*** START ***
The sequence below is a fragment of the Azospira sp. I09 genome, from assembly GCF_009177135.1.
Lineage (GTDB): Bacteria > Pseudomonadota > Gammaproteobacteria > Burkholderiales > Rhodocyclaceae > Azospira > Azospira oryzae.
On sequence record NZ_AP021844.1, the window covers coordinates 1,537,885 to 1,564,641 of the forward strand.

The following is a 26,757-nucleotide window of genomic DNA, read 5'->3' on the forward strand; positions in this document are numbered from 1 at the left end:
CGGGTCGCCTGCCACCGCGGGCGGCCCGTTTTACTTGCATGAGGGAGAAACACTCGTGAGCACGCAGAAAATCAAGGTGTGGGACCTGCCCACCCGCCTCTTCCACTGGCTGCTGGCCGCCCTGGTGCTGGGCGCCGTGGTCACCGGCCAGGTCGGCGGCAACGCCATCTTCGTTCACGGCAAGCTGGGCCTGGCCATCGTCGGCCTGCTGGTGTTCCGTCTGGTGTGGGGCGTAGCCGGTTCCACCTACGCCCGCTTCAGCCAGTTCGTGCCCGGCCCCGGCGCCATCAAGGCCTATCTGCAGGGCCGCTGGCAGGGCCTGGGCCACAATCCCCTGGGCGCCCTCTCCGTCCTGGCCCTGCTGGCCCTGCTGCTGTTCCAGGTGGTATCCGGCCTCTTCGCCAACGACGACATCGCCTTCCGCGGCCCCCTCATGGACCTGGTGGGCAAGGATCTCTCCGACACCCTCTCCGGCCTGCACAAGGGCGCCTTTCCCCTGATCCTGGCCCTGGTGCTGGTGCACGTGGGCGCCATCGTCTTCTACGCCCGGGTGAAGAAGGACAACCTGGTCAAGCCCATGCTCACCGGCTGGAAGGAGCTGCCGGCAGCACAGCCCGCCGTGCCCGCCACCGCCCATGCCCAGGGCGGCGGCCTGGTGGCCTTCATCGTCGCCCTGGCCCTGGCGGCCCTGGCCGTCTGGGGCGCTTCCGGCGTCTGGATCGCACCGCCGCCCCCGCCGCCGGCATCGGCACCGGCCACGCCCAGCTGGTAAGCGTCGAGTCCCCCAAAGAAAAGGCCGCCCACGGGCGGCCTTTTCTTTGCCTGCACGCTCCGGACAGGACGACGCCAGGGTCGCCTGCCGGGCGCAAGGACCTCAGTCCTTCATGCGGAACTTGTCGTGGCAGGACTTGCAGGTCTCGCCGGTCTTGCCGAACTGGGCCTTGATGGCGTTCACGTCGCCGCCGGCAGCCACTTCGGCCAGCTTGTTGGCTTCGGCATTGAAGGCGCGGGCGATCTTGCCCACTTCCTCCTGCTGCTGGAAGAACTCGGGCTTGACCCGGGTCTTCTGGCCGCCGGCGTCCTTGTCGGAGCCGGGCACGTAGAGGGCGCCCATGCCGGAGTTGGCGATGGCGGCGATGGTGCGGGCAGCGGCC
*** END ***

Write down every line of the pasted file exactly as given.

The sequence below is a fragment of the Azospira sp. I09 genome, from assembly GCF_009177135.1.
Lineage (GTDB): Bacteria > Pseudomonadota > Gammaproteobacteria > Burkholderiales > Rhodocyclaceae > Azospira > Azospira oryzae.
On sequence record NZ_AP021844.1, the window covers coordinates 1,537,885 to 1,564,641 of the forward strand.

The following is a 26,757-nucleotide window of genomic DNA, read 5'->3' on the forward strand; positions in this document are numbered from 1 at the left end:
CGGGTCGCCTGCCACCGCGGGCGGCCCGTTTTACTTGCATGAGGGAGAAACACTCGTGAGCACGCAGAAAATCAAGGTGTGGGACCTGCCCACCCGCCTCTTCCACTGGCTGCTGGCCGCCCTGGTGCTGGGCGCCGTGGTCACCGGCCAGGTCGGCGGCAACGCCATCTTCGTTCACGGCAAGCTGGGCCTGGCCATCGTCGGCCTGCTGGTGTTCCGTCTGGTGTGGGGCGTAGCCGGTTCCACCTACGCCCGCTTCAGCCAGTTCGTGCCCGGCCCCGGCGCCATCAAGGCCTATCTGCAGGGCCGCTGGCAGGGCCTGGGCCACAATCCCCTGGGCGCCCTCTCCGTCCTGGCCCTGCTGGCCCTGCTGCTGTTCCAGGTGGTATCCGGCCTCTTCGCCAACGACGACATCGCCTTCCGCGGCCCCCTCATGGACCTGGTGGGCAAGGATCTCTCCGACACCCTCTCCGGCCTGCACAAGGGCGCCTTTCCCCTGATCCTGGCCCTGGTGCTGGTGCACGTGGGCGCCATCGTCTTCTACGCCCGGGTGAAGAAGGACAACCTGGTCAAGCCCATGCTCACCGGCTGGAAGGAGCTGCCGGCAGCACAGCCCGCCGTGCCCGCCACCGCCCATGCCCAGGGCGGCGGCCTGGTGGCCTTCATCGTCGCCCTGGCCCTGGCGGCCCTGGCCGTCTGGGGCGCTTCCGGCGTCTGGATCGCACCGCCGCCCCCGCCGCCGGCATCGGCACCGGCCACGCCCAGCTGGTAAGCGTCGAGTCCCCCAAAGAAAAGGCCGCCCACGGGCGGCCTTTTCTTTGCCTGCACGCTCCGGACAGGACGACGCCAGGGTCGCCTGCCGGGCGCAAGGACCTCAGTCCTTCATGCGGAACTTGTCGTGGCAGGACTTGCAGGTCTCGCCGGTCTTGCCGAACTGGGCCTTGATGGCGTTCACGTCGCCGCCGGCAGCCACTTCGGCCAGCTTGTTGGCTTCGGCATTGAAGGCGCGGGCGATCTTGCCCACTTCCTCCTGCTGCTGGAAGAACTCGGGCTTGACCCGGGTCTTCTGGCCGCCGGCGTCCTTGTCGGAGCCGGGCACGTAGAGGGCGCCCATGCCGGAGTTGGCGATGGCGGCGATGGTGCGGGCAGCGGCC